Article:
Report: New blood test for early detection of 8 major cancer types
What does this mean for you?
You may have heard the recent hype about a new study in which a blood test was used for the early detection of 8 major cancer types. What does the study really mean and, more importantly, when will it impact you?
Our Rivkin Scientific Advisory Council, a group of scientific and clinical experts in the field of ovarian cancer, have provided insight on the new study. Here is their summary and commentary on the new report:
A study published in Science last week reported the development of a test called CancerSEEK to see if the researchers could detect several types of solid tumors at early stages. The researchers analyzed blood from patients with ovarian, liver, stomach, esophageal, pancreatic, colorectal, lung and breast cancer. They tested for mutations in genes known to promote cancer in the cell-free DNA — DNA from cancer cells that is present in the blood. The researchers also looked at levels of various protein biomarkers, including CA-125, in the blood. They used mutation and biomarker data along with machine learning algorithms to see if they could detect a positive cancer signal and pinpoint the location of the cancer (ovary, breast, etc.) in patients with known cancer. For several of the cancer types, they had promising results. However, as the tests are done in patients with known cancer, it is not clear how well the test would detect cancer in people who are not known to have cancer.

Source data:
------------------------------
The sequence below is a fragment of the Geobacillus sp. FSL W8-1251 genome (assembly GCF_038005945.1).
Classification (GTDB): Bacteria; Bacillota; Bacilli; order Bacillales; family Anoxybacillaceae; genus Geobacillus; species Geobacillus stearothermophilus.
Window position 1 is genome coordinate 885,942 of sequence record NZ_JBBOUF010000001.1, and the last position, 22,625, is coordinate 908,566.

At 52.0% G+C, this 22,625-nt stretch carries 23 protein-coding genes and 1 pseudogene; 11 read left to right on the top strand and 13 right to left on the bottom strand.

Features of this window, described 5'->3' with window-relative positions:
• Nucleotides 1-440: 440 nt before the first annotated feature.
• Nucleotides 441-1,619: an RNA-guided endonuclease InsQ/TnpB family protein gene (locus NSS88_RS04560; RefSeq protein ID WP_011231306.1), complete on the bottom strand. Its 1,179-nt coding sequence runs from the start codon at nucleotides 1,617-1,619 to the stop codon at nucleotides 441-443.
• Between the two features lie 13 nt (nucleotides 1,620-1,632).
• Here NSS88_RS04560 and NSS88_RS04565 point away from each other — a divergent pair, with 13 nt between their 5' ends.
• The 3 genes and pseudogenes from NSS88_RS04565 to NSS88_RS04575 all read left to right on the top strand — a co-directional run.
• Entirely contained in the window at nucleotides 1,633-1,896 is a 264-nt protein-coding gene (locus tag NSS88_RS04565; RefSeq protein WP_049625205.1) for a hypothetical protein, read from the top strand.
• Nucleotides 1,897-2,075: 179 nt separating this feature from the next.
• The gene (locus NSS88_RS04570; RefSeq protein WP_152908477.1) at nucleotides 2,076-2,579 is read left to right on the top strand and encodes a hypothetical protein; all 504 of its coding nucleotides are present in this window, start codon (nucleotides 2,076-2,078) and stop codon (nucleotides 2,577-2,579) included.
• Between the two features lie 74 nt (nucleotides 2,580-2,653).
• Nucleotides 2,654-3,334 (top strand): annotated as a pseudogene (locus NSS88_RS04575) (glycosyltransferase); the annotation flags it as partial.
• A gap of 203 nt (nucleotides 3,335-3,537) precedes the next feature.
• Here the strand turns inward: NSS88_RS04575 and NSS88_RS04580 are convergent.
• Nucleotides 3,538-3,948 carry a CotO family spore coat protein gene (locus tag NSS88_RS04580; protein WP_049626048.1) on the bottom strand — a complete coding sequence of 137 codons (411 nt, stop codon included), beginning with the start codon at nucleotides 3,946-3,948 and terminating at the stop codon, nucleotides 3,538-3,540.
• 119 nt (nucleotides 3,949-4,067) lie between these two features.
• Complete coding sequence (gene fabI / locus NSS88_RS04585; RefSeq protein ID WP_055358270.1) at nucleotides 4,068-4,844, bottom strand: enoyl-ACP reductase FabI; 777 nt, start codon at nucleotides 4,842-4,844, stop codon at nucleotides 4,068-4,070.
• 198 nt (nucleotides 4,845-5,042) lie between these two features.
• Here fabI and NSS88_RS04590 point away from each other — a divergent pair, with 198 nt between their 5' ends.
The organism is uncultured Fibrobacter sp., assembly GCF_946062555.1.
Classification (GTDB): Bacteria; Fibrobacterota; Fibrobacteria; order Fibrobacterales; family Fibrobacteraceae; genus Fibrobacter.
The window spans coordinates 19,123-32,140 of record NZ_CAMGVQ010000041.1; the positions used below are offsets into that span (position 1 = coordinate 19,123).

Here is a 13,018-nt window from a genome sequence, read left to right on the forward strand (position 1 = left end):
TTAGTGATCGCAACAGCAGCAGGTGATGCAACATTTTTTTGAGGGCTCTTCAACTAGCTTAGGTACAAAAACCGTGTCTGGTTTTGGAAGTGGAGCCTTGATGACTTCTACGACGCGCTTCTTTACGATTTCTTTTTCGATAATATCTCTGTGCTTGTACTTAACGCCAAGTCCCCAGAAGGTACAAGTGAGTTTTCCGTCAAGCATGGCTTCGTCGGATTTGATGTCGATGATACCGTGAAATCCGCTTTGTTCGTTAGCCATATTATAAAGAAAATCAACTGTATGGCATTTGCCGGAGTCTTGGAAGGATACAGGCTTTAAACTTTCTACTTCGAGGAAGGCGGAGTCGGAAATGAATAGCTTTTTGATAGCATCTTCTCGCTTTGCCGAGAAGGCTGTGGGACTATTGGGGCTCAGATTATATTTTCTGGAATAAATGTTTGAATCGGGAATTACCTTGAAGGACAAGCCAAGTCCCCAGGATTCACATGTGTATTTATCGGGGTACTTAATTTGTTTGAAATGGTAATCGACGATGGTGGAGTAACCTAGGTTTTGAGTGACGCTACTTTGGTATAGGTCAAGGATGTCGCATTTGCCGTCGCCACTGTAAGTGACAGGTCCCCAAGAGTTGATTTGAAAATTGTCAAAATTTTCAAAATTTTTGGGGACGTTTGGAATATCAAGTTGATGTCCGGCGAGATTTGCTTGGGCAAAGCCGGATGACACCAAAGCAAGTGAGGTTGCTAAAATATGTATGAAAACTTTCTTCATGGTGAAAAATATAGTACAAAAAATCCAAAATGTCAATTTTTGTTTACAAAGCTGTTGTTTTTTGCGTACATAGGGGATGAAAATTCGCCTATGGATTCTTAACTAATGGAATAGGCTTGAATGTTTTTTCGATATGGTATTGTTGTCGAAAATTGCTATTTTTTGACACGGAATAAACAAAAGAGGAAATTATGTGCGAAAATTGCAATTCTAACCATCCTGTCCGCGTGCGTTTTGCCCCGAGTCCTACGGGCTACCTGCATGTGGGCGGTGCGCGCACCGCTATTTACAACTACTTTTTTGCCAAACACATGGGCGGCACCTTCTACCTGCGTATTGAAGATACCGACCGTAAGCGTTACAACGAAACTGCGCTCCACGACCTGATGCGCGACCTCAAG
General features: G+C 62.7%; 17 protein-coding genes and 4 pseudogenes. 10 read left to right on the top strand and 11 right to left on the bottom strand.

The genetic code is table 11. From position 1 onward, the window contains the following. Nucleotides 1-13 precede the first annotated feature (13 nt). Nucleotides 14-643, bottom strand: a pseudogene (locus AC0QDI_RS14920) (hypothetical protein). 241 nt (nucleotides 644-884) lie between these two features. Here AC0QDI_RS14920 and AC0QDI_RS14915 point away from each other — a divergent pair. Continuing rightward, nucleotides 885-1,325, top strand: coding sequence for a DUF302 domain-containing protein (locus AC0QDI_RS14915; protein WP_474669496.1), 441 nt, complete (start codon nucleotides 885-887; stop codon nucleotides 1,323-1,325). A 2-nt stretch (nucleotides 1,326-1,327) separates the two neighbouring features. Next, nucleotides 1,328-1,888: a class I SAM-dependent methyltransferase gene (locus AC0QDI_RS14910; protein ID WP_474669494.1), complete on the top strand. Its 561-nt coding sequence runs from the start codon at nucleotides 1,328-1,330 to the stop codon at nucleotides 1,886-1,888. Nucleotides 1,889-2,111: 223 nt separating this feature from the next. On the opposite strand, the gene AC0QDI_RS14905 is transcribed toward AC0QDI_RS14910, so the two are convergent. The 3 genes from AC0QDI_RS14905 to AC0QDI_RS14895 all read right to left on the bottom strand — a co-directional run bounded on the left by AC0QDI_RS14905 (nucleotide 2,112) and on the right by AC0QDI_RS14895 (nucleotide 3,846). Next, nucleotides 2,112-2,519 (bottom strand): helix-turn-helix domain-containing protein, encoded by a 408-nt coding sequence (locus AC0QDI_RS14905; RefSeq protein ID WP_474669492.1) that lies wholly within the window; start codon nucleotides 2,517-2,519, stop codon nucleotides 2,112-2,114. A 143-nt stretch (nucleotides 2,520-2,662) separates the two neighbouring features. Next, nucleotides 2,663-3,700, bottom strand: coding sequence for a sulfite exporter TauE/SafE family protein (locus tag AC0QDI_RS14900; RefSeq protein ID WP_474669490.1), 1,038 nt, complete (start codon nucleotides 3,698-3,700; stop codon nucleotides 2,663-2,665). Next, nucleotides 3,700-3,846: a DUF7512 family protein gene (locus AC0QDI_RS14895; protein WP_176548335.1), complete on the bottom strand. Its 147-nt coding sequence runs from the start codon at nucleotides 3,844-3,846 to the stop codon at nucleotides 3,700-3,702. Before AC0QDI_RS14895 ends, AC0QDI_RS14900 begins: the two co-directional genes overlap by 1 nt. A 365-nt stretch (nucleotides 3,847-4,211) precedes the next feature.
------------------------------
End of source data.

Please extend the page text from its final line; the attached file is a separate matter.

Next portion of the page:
More work is needed to understand how well the test works to pick up cancer without giving too many false positives that can lead to unnecessary physical and psychological harm. It’s also unclear how well the test can actually pinpoint the location of the cancer in patients where the location of cancer is not known.
Overall, this is an interesting study that uses a combination of genetic, protein, and machine learning approaches to try to detect cancers at earlier stages — an unmet need for ovarian and other types of cancers. Though the results show promise, more work is needed to understand the effectiveness of this test both for the detection of the presence of cancer and pinpointing the location of the cancer. This type of research is important but it is too soon to assume that this will be clinically useful right now.
Reference: Cohen et al. (2018) Detection and localization of surgically resectable cancers with a multi-analyte blood test. Science. PMID: 29348365 DOI: 10.1126/science.aar3247